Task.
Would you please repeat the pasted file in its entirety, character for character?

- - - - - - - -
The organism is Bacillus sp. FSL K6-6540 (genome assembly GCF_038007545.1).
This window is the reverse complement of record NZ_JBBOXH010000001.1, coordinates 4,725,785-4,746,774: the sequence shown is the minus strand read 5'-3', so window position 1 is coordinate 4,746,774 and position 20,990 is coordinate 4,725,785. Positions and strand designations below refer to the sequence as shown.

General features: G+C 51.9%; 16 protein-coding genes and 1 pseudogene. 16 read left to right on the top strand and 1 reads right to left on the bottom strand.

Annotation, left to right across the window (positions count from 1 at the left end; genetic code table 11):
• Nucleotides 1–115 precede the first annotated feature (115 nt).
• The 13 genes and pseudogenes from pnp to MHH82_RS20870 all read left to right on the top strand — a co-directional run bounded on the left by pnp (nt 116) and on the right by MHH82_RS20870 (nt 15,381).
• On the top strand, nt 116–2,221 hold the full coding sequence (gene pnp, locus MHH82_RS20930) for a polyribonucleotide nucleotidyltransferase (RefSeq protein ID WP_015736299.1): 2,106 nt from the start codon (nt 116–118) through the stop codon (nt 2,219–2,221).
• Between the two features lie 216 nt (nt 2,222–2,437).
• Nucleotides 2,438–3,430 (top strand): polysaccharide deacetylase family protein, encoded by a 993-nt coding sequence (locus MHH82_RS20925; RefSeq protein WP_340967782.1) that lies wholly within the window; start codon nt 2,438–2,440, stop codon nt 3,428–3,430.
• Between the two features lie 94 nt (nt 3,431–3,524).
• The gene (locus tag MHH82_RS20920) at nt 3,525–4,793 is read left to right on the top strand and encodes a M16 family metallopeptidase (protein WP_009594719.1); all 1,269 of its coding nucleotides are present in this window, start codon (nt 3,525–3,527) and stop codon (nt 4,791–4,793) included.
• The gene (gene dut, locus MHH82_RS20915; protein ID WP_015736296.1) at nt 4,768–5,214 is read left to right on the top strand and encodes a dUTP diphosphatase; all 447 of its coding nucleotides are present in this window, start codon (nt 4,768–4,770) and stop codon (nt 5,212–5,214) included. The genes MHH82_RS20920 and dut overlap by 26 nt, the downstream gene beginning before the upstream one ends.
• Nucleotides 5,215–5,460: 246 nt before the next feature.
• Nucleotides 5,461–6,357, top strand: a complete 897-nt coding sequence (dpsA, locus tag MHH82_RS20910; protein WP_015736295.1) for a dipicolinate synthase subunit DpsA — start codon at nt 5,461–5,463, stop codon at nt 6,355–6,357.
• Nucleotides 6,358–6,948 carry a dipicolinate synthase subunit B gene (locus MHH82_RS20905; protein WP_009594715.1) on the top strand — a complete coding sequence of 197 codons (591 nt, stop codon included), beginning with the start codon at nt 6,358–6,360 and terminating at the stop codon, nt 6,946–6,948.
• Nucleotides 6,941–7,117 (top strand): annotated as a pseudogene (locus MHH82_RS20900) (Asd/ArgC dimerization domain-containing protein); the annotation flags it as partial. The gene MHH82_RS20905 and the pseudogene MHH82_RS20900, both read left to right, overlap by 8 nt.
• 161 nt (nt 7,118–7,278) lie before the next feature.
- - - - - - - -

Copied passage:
The organism is Bacillus sp. FSL K6-6540 (genome assembly GCF_038007545.1).
This window is the reverse complement of record NZ_JBBOXH010000001.1, coordinates 4,725,785-4,746,774: the sequence shown is the minus strand read 5'-3', so window position 1 is coordinate 4,746,774 and position 20,990 is coordinate 4,725,785. Positions and strand designations below refer to the sequence as shown.

General features: G+C 51.9%; 16 protein-coding genes and 1 pseudogene. 16 read left to right on the top strand and 1 reads right to left on the bottom strand.

Annotation, left to right across the window (positions count from 1 at the left end; genetic code table 11):
• Nucleotides 1–115 precede the first annotated feature (115 nt).
• The 13 genes and pseudogenes from pnp to MHH82_RS20870 all read left to right on the top strand — a co-directional run bounded on the left by pnp (nt 116) and on the right by MHH82_RS20870 (nt 15,381).
• On the top strand, nt 116–2,221 hold the full coding sequence (gene pnp, locus MHH82_RS20930) for a polyribonucleotide nucleotidyltransferase (RefSeq protein ID WP_015736299.1): 2,106 nt from the start codon (nt 116–118) through the stop codon (nt 2,219–2,221).
• Between the two features lie 216 nt (nt 2,222–2,437).
• Nucleotides 2,438–3,430 (top strand): polysaccharide deacetylase family protein, encoded by a 993-nt coding sequence (locus MHH82_RS20925; RefSeq protein WP_340967782.1) that lies wholly within the window; start codon nt 2,438–2,440, stop codon nt 3,428–3,430.
• Between the two features lie 94 nt (nt 3,431–3,524).
• The gene (locus tag MHH82_RS20920) at nt 3,525–4,793 is read left to right on the top strand and encodes a M16 family metallopeptidase (protein WP_009594719.1); all 1,269 of its coding nucleotides are present in this window, start codon (nt 3,525–3,527) and stop codon (nt 4,791–4,793) included.
• The gene (gene dut, locus MHH82_RS20915; protein ID WP_015736296.1) at nt 4,768–5,214 is read left to right on the top strand and encodes a dUTP diphosphatase; all 447 of its coding nucleotides are present in this window, start codon (nt 4,768–4,770) and stop codon (nt 5,212–5,214) included. The genes MHH82_RS20920 and dut overlap by 26 nt, the downstream gene beginning before the upstream one ends.
• Nucleotides 5,215–5,460: 246 nt before the next feature.
• Nucleotides 5,461–6,357, top strand: a complete 897-nt coding sequence (dpsA, locus tag MHH82_RS20910; protein WP_015736295.1) for a dipicolinate synthase subunit DpsA — start codon at nt 5,461–5,463, stop codon at nt 6,355–6,357.
• Nucleotides 6,358–6,948 carry a dipicolinate synthase subunit B gene (locus MHH82_RS20905; protein WP_009594715.1) on the top strand — a complete coding sequence of 197 codons (591 nt, stop codon included), beginning with the start codon at nt 6,358–6,360 and terminating at the stop codon, nt 6,946–6,948.
• Nucleotides 6,941–7,117 (top strand): annotated as a pseudogene (locus MHH82_RS20900) (Asd/ArgC dimerization domain-containing protein); the annotation flags it as partial. The gene MHH82_RS20905 and the pseudogene MHH82_RS20900, both read left to right, overlap by 8 nt.
• 161 nt (nt 7,118–7,278) lie before the next feature.